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How come two CDs of the same record sound different?

post #1 of 9
Thread Starter 

I was reorganizing my music library and came across a double album (two rips of the same record).

 

one was ripped to .wav files, the other to .flac files. these were not my rips. I cannot remember for sure how or where I got them from, which means I don't have the CDs.

 

anyway, as I was going to discard one, I gave both album a listen just to make sure they sounded fine. to my surprise they sounded different. quite a difference.

 

I doubt this has to do with the different format. I included the back covers of each CD within the zip file. if you notice they're different form one another, also at the beginning of one song there's a count of one to four; on the other there isn't.

 

I'm assuming the CDs were mastered by different studios, and possibly at different times. I don't know. if that's the case it's pretty shocking that a mastering studio can have such an influence on the sound of the original recording.

 

maybe someone here has an explanation for this.

 

 

 

[edit: album in question]

 


Edited by Lenni - 2/20/13 at 6:29pm
post #2 of 9
Quote:
Originally Posted by Lenni View Post

I'm assuming the CDs were mastered by different studios, and possibly at different times. I don't know. if that's the case it's pretty shocking that a mastering studio can have such an influence on the sound of the original recording.

That's nothing new. File B has more dynamic range than file A. File A is louder than file B.

Be careful, distributing copyrighted music like that is illegal and could get you into trouble...
post #3 of 9
Thread Starter 

thanks for the warning... I'll take heed. if they'll sue me, I'll sue them back for selling me a CD where the recording was clearly modified, and nowhere in the CD was mentioned.

 

alas, it's nothing new. I heard about "the loudness war" before, but I never bothered reading further, or following the topic. my bad.

 

after reading few articles I'm still not sure weather the compression is as bad as people make it to be.

 

looks like I might have to consider a vinyl rig after all, and use it to rip digital files... damn it.

 

thanks for the heads up.

post #4 of 9

Well you've already gotten busted it looks like.

 

You'll have to post 30 second clips or something if you want them to stay up. But like HeadFiend said making new masters isn't anything new, that's surely it.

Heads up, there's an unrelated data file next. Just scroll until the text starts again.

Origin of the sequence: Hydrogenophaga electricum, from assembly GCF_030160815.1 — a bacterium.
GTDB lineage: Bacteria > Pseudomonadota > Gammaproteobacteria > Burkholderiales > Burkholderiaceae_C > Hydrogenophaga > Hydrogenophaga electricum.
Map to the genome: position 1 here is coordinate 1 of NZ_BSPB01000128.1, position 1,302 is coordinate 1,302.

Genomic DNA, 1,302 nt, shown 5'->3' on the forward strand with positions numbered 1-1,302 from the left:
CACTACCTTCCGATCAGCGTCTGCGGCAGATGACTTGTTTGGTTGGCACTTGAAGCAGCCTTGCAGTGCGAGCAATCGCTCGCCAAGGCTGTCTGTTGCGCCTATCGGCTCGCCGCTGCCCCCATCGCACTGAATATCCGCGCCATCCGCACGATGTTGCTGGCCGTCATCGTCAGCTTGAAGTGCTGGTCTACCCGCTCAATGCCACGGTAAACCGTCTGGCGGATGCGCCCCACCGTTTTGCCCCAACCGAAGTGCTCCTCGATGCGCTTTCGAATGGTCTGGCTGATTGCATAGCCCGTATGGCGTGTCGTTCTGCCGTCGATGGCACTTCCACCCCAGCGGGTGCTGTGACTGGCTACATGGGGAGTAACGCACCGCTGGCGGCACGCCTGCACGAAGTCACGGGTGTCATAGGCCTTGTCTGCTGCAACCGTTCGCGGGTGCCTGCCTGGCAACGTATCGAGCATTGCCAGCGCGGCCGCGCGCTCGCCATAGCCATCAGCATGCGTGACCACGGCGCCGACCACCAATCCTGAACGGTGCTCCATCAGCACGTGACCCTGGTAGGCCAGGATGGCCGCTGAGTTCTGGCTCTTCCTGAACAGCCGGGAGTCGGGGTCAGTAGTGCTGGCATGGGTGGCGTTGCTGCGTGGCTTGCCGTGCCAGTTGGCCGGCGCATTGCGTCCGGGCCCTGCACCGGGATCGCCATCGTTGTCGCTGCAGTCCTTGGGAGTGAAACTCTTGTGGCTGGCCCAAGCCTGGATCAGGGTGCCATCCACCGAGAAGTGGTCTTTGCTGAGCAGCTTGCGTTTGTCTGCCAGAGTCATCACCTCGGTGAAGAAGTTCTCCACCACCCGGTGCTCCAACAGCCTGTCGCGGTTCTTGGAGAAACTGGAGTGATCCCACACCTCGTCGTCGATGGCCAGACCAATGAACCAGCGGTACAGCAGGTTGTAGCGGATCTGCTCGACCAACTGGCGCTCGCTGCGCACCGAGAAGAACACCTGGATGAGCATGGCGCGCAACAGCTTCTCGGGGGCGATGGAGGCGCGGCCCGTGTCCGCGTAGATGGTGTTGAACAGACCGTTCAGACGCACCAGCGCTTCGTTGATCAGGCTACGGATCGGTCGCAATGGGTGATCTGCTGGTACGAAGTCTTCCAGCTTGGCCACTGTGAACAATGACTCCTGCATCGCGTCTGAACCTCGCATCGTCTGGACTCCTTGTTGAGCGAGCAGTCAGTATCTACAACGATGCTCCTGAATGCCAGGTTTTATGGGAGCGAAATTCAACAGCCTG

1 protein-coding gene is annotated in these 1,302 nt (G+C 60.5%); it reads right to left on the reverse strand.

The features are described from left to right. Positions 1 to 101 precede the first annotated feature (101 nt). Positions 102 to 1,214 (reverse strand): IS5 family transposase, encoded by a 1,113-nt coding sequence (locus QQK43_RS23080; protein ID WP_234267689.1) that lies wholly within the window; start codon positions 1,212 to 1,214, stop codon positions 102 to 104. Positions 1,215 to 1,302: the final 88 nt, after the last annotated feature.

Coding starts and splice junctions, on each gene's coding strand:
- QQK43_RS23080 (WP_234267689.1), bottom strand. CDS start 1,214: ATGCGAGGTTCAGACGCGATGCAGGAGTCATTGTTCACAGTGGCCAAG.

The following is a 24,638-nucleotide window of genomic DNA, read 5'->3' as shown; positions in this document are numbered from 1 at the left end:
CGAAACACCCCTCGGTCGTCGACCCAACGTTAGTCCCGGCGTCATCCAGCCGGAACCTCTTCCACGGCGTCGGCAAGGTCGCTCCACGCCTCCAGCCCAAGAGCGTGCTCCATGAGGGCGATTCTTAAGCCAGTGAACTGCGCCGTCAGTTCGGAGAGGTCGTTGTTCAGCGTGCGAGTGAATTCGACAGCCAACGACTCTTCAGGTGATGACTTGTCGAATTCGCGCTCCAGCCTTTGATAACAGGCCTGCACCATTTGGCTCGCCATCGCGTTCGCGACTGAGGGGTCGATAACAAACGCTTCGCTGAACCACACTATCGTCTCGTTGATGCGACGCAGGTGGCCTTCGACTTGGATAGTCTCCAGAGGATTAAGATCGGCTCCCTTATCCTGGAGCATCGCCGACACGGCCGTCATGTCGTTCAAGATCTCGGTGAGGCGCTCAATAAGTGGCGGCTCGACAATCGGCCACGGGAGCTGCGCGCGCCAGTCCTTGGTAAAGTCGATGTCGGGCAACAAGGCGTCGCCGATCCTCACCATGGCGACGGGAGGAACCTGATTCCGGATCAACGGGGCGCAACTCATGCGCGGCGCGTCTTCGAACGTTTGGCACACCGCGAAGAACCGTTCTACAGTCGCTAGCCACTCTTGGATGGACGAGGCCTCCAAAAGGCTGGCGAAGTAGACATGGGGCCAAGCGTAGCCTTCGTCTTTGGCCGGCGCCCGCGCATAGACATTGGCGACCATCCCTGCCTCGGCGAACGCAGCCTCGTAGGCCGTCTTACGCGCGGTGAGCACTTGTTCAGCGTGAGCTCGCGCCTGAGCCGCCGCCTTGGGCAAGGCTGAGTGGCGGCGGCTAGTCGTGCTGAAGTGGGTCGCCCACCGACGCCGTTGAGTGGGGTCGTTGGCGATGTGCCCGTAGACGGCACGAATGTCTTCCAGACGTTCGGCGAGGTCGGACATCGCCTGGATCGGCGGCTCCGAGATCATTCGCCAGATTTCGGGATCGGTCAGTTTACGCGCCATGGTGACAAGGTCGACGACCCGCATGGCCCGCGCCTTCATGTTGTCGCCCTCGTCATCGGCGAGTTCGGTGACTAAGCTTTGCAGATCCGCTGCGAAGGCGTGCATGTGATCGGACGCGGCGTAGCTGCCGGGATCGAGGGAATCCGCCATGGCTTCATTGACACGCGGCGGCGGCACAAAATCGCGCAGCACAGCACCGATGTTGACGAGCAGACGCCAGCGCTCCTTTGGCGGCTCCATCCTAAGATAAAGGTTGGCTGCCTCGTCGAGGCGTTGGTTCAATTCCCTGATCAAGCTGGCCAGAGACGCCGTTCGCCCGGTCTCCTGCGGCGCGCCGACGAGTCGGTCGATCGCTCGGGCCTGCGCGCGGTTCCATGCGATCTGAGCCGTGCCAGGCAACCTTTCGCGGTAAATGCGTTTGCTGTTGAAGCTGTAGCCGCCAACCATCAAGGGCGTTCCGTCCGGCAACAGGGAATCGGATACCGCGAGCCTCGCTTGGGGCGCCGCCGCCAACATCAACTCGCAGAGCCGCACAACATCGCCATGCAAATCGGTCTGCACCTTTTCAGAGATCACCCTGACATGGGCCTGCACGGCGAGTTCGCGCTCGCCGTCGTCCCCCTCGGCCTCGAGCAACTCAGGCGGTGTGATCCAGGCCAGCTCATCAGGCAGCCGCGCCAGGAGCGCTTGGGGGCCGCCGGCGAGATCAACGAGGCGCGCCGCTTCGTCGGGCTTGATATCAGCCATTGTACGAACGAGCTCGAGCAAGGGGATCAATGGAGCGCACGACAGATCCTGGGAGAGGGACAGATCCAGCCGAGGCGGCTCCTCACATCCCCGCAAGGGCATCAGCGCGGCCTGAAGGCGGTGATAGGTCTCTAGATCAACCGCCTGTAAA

post #5 of 9
Thread Starter 

[edit] sorry, wrong choice of host.


Edited by Lenni - 2/20/13 at 5:42pm
post #6 of 9
Quote:
Originally Posted by Lenni View Post

thanks for the warning... I'll take heed. if they'll sue me, I'll sue them back for selling me a CD where the recording was clearly modified, and nowhere in the CD was mentioned.

 

alas, it's nothing new. I heard about "the loudness war" before, but I never bothered reading further, or following the topic. my bad.

 

after reading few articles I'm still not sure weather the compression is as bad as people make it to be.

 

looks like I might have to consider a vinyl rig after all, and use it to rip digital files... damn it.

 

thanks for the heads up.

Compression and limiting can be horrible, but it's also highly variable.  There's absolutely nothing standardized, it's the producer's choice.

 

If you read about the loudness war you'll find a link to a DR (Dynamic Range) meter you can use on your own files to see how bad it got squashed.  You'll find squash amounts tend to generally follow genre.  Jazz is usually un-squashed, pop and country is smacked but good.  

 

A vinyl rig for ripping is no guarantee of better sound quality. There are way to many issues with vinyl.  (OK, I know I'm going to get shot at for that one!)

post #7 of 9

Many things!!

Different masters used/Different pressing plants. Horrible remasters. etc...  I might get " the fanboy" title but the best pressings usually come from Japan.

I really don't listen to much "New" music so anything before say before 1995 the Japan pressings 99% of the time sound better.

There are very few titles that have been "Remastered" that are actually better then the originals.  There are a few that make the cut. But those are really very few.

post #8 of 9
Thread Starter 

the worrying part for me is that I actually like the wav record best, which is supposed to be the modified, compressed one, heh.


Edited by Lenni - 2/22/13 at 1:33am
post #9 of 9
Quote:
Originally Posted by Lenni View Post

the worrying part for me is that I actually like the wav record best, which is supposed to be the modified, compressed one, heh.

 

The same recently happened in a 192 vs 320 mp3 test.

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